WA’S PROPOSED NEW WHS LAWS

PBF cover in action

New Work Health & Safety legislation making its way through the Western Australian Parliament is expected to be law by the end of 2020. The proposed legislation introduces a range of new provisions and has serious ramifications for insurance cover.

 

Insurance for WHS penalties soon to be prohibited in Western Australia

 

The Western Australian Government introduced the Work Health and Safety (WHS) Bill into Parliament on 27 November 2019. It was passed by the Legislative Assembly on 20 February 2020 and is making its way through the Upper House. The new laws are expected to be passed later this year with the provisions coming into effect soon after.

 

Designed to better protect workers, modernise safety laws and hold those responsible for workplace deaths accountable, the new law reflects the ‘model WHS laws’ in place in most of Australia and will replace the existing Occupational Safety and Health Act 1984 (WA) and other safety legislation specific to the mining and resources sector.

 

If passed, a raft of new provisions will be introduced including:

  1. Duty of care obligations imposed on PCBUs rather than employers
    This removes the terms ‘employer’ and ‘employee’ and imposes responsibility for workers on the ‘Persons Conducting a Business or Undertaking’ (PCBU), which includes corporations, partnerships, government, charities, NFPs and businesses without employees (i.e. sole traders). It also adopts a broad definition of ‘worker’ to include employees, contractors/sub-contractors, labour hire company employees, apprentices, work experience students and volunteers. The primary duty of care for the PCBU is to ensure the health and safety of its workers and those workers who are influenced or directed by the PCBU.

 

  1. Due diligence obligations placed on WHS service providers and company officers
    An officer of a PCBU must ensure the PCBU complies with its duties or obligations under the legislation. Officers include directors, company secretaries and any person who has the capacity to affect the company’s financial standing or who participates in decisions affecting the business. An officer’s duty is a personal duty and they must exercise due diligence and be proactive in ensuring that they meet their obligations.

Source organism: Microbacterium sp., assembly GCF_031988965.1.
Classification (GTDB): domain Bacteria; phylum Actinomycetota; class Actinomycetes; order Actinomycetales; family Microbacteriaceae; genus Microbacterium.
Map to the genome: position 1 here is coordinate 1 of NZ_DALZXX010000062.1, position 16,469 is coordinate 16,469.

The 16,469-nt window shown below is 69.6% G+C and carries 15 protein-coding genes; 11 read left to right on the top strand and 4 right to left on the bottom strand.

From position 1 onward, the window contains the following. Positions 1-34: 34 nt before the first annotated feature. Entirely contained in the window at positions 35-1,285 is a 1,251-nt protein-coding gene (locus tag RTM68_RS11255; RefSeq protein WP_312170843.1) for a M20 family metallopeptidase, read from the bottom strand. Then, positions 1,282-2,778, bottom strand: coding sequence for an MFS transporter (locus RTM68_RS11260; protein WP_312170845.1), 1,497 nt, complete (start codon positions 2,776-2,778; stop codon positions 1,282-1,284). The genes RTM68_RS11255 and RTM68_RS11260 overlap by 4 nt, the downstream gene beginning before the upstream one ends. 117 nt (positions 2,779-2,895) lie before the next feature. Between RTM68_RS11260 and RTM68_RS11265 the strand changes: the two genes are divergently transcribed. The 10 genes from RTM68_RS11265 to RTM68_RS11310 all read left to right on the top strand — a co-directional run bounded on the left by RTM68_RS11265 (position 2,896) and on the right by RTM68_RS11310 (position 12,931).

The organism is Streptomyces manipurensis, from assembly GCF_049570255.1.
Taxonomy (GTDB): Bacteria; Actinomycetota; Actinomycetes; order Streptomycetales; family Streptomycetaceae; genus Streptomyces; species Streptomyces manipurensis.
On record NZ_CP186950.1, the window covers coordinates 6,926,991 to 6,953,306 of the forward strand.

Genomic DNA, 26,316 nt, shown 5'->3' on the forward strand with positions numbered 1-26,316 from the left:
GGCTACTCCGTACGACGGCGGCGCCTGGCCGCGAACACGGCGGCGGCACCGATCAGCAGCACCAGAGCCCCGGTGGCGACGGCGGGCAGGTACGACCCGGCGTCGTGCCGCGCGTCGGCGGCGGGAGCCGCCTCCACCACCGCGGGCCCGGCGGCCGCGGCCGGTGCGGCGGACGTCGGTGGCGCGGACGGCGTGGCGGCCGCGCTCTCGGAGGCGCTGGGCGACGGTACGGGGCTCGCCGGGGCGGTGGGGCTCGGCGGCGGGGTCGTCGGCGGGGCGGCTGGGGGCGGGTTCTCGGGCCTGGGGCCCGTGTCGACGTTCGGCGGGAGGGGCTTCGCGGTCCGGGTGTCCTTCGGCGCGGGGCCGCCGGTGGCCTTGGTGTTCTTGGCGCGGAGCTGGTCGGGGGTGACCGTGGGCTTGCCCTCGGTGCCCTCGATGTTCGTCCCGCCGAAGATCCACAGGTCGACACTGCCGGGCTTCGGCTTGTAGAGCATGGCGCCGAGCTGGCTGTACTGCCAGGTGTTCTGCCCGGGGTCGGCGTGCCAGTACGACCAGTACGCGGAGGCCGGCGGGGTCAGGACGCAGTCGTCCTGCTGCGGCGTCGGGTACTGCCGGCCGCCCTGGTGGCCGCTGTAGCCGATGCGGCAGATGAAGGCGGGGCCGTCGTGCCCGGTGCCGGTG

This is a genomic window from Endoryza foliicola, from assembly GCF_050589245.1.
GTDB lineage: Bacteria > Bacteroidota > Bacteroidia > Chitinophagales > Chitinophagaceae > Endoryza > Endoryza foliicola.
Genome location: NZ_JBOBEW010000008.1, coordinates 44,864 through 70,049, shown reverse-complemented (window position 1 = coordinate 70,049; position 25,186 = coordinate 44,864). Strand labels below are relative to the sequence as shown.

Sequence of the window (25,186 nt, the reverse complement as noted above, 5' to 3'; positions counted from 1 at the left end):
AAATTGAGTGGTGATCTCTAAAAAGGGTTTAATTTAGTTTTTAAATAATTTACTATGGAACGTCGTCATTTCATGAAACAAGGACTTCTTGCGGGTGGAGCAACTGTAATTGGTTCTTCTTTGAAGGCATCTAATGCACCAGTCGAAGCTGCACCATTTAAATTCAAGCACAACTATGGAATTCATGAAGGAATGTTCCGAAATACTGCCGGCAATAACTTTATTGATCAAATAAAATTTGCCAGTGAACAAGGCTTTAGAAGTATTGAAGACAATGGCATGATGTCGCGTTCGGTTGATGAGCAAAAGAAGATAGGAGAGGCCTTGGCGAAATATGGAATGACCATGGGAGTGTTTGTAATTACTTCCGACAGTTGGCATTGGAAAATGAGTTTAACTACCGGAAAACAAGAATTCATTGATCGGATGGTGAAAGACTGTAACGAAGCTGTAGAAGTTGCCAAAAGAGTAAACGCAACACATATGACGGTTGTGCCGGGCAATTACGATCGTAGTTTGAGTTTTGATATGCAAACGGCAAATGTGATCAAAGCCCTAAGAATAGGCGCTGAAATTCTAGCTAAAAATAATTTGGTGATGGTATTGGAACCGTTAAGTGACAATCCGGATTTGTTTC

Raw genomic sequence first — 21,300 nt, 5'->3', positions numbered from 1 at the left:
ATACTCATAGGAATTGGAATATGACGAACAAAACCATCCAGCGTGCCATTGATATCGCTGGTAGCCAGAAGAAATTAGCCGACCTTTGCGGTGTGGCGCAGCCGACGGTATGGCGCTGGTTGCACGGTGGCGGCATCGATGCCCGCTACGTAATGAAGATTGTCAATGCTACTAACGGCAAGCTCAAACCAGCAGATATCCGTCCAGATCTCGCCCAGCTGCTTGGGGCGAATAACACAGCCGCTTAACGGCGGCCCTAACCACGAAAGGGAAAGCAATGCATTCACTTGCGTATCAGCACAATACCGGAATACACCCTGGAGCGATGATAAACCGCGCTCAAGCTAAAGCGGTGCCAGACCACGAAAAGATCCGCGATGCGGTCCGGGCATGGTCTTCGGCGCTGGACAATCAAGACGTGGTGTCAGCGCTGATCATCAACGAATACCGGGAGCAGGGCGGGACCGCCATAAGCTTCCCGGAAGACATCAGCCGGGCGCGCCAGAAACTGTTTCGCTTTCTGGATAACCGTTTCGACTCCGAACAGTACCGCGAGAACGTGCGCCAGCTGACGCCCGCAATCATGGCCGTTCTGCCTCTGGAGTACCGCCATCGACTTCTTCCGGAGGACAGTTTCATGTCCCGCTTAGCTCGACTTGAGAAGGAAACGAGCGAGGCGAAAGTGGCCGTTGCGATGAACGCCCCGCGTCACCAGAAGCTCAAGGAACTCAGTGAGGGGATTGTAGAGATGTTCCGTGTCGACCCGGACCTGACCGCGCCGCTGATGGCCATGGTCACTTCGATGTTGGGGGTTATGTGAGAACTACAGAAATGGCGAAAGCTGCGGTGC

1. Two-level industrial manslaughter offence
    ‘Industrial Manslaughter – simple offence’ is where a PCBU owes a health and safety duty but fails to comply with the duty and the failure causes the death of an individual. ‘Industrial Manslaughter – crime’ is where a PCBU has a health and safety duty and engages in conduct knowing that the conduct is likely to cause the death of an individual and acts in disregard of that likelihood. The simple offence attracts a penalty of 10 years’ imprisonment and a fine of $2.5 million for an individual or a $5 million fine for a corporation. The criminal offence attracts a penalty of 20 years’ imprisonment and a $5 million fine for an individual or a $10 million fine for a corporation.

 

  1. Definition of health to include psychological health
    ‘Health’ will cover both physical and psychological health and encompass risks like stress, fatigue and bullying. The same obligations to prevent this type of harm apply as they do to other physical risks.

 

Ramifications for insurance

 

There are currently insurance policies available, such as Statutory Liability and Management Liability , which protect the insured company and its directors, principals, partners and employees for their liability to pay fines which result from unintentional or accidental breaches of legislation which control their operations, including the relevant WHS Acts.

 

Many Western Australian businesses and organisations, from micro to multinational, rely on Statutory Liability insurance to protect their directors and officers (in both paid and honorary capacities) against personally incurring such fines and penalties.

 

An important aspect of the proposed new legislation is the prohibition of insurance to indemnify an individual for monetary penalties incurred if they breach WHS laws. This means it will be illegal for insurance companies to pay fines imposed under the WHS laws. It will also void existing insurance and indemnity arrangements for the payment of WHS fines. The maximum penalty for entering into such an arrangement would be a fine of $55,000 for an individual or $285,000 for a corporation.

 

“This is a significant change to current practice and means a duty holder cannot use products like Statutory Liability insurance to transfer the risk of monetary penalty to an insurance company,” said Ryan Cameron, EBM Director – Broking.

 

“However, the legal defence and investigation costs covered in Statutory Liability policies will still be applicable for defending WHS prosecutions. Given that defence and investigation costs for such matters typically outweigh fines and penalties by a ratio of 4:1, a solid Statutory Liability policy is still essential. In many instances, a successful defence can mean that no penalty is imposed.”

 

A robust Statutory Liability policy will provide legal costs from the time of an incident/investigation through to the closure of the investigation/inquiry, finalisation of a prosecution or an enforceable undertaking is made.

 

Your EBM Account Manager can provide risk mitigation advice in preparation for the new laws and discuss your Liability cover options.

 

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